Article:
Tuesday, May 03, 2005

Not Your Typical Bioethics Gathering

The Inaugural Conference, IHEU- Appignani Center for Bioethics at the UN Plaza in New York City this past weekend, graciously hosted by Ana Lita, Director of Center. Having attended conferences at the conservative CBHD and the CBC, this was a group of progressive bioethicists and scholars, who are seeking to find the common ground with the conservative bioethics groups and make sure that the progressive voice of humanism is heard in the dialogue. The keynote speakers included Glenn McGee and Kathryn Hinsch of the Women’s Bioethics Project. Here are some highlights of Kathryn’s speech:

“Is there still time to effectively promote an alternative bioethics agenda? I believe the answer is yes…. We won’t be effective by merely dismissing legitimate concerns as scientifically ignorant or faith-based nonsense. And we need to do more than just say “yes” where the conservatives say “no.”

We have the power to shape to create a compelling alternative vision, one based on a different worldview and values. How do we do that? Here are a few thoughts to consider:

We must be willing to move beyond our historical ways of thinking about issues. Technology will change the nature of the facts and force us to reexamine the tenets of our underlying belief systems whether we identify as pro-choice, pro-environment or pro-science… For example, when one partner wants a frozen embryo donated to research and the other wants it implanted in another women’s womb – what is the pro-choice position here? We may want to see scientific progress continue but are there circumstances where it can do more harm than good? Our willingness to engage in a broad rethinking of the issues will help us map out powerful and compelling positions.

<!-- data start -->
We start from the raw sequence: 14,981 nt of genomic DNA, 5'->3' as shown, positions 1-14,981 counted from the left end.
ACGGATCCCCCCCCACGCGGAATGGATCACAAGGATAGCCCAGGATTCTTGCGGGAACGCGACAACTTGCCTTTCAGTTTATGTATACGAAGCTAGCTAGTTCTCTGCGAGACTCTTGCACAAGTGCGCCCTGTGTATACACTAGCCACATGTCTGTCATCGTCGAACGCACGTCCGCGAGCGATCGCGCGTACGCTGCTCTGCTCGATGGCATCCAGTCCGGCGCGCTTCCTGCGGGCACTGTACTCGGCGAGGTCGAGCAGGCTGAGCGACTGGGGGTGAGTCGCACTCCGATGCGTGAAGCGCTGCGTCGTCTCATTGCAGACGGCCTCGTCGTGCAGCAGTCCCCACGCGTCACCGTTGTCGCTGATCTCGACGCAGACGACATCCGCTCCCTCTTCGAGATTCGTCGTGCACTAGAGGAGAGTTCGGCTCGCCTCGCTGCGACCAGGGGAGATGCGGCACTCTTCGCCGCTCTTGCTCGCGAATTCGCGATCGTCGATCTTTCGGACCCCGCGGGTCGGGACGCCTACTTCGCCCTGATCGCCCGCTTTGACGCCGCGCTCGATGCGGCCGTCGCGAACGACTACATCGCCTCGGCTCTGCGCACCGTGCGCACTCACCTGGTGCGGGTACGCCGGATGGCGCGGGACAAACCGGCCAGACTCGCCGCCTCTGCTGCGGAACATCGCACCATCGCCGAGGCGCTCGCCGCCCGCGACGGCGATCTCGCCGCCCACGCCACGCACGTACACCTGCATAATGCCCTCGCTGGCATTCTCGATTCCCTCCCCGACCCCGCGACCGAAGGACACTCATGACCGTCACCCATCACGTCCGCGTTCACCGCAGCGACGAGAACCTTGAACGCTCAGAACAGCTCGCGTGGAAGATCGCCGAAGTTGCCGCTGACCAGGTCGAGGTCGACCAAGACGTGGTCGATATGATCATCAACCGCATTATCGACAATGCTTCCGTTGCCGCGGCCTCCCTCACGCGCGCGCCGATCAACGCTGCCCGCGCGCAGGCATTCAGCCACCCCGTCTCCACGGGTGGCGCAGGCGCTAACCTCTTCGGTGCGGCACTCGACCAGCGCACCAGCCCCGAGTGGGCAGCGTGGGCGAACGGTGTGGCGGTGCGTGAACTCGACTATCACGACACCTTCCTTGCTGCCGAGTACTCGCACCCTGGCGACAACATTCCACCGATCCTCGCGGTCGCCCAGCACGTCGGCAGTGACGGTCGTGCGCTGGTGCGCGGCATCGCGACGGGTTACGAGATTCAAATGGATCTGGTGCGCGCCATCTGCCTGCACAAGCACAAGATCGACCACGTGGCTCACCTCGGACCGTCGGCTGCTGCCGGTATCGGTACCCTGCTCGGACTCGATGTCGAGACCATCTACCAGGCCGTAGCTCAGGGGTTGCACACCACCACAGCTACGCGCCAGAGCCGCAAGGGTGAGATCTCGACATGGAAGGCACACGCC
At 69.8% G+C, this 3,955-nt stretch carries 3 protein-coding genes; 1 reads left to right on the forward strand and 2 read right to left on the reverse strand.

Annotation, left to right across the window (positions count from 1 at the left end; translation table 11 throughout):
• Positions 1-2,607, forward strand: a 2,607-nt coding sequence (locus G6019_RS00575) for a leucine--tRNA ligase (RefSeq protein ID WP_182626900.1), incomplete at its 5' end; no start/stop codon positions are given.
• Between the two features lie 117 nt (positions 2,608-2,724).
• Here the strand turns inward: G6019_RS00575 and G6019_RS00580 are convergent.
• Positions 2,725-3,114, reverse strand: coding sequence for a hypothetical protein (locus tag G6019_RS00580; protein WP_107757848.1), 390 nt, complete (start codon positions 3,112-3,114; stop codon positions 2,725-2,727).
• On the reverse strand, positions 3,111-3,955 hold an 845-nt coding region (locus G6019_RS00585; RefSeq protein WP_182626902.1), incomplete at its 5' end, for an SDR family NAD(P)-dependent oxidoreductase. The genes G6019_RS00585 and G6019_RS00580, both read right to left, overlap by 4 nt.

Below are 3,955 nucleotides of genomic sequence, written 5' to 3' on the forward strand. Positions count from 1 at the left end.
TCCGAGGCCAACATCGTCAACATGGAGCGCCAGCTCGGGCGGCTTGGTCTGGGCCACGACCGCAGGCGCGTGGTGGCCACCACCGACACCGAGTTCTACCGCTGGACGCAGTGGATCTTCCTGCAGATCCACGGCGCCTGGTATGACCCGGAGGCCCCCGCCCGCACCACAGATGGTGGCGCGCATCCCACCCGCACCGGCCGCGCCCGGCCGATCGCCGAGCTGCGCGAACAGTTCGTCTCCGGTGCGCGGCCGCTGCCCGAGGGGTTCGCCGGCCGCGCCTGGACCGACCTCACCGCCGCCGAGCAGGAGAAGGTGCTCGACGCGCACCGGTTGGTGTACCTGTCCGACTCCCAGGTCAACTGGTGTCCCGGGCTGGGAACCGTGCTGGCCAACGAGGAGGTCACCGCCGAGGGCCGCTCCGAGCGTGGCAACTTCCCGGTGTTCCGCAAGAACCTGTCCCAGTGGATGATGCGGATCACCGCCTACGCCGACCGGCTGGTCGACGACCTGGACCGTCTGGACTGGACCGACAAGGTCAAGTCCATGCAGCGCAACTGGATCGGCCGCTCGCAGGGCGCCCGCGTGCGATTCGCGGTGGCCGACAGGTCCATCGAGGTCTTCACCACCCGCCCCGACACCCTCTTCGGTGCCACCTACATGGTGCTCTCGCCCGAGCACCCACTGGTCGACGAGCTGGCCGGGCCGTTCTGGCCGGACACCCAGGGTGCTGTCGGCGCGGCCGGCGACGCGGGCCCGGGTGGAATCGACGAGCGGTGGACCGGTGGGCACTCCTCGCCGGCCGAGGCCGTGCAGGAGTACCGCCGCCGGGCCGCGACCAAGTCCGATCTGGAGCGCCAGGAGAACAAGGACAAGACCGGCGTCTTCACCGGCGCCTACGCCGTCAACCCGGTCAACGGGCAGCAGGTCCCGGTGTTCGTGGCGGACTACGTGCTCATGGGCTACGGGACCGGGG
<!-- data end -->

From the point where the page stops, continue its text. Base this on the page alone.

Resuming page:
We must spend more time thinking about what kind of world we want to live in, and then build a philosophical framework around this vision rather than just weighing in issue by issue. We need less talk about technology and more talk about values. We have a responsibility to not cede all things moral to the religious right.

We must embrace strange political bedfellows, as bioethics does not necessarily follow a party line. Look at the Schiavo case—when else in history have Jesse Jackson, Ralph Nader, and Rush Limbaugh all agreed on a major issue? This is just the beginning. We must look at this as an opportunity; a strategic way to get reach out to groups that would not ordinarily align together.

We must work on issues that are really relevant to people’s lives, not just the sexy ones that get all the headlines. Broad issues that don’t seem frightening or hot enough to engage national media attention still deserve our focus, such as access to health care, poverty, and caring for children and the elderly.

And finally, we must think globally from the beginning; the issues we face do not have borders. This is an exciting time to be involved in bioethics.”

Other speakers ranged from James Hughes to Stuart Newman, making for a stimulating blend of views and discussion. In a manner akin
to the story of the Rabbi’s Gift, I try and meet and greet every individual at these conferences with an open mind and respect, and I was pleased to see that the majority of attendees and speakers approached the issues in like manner.

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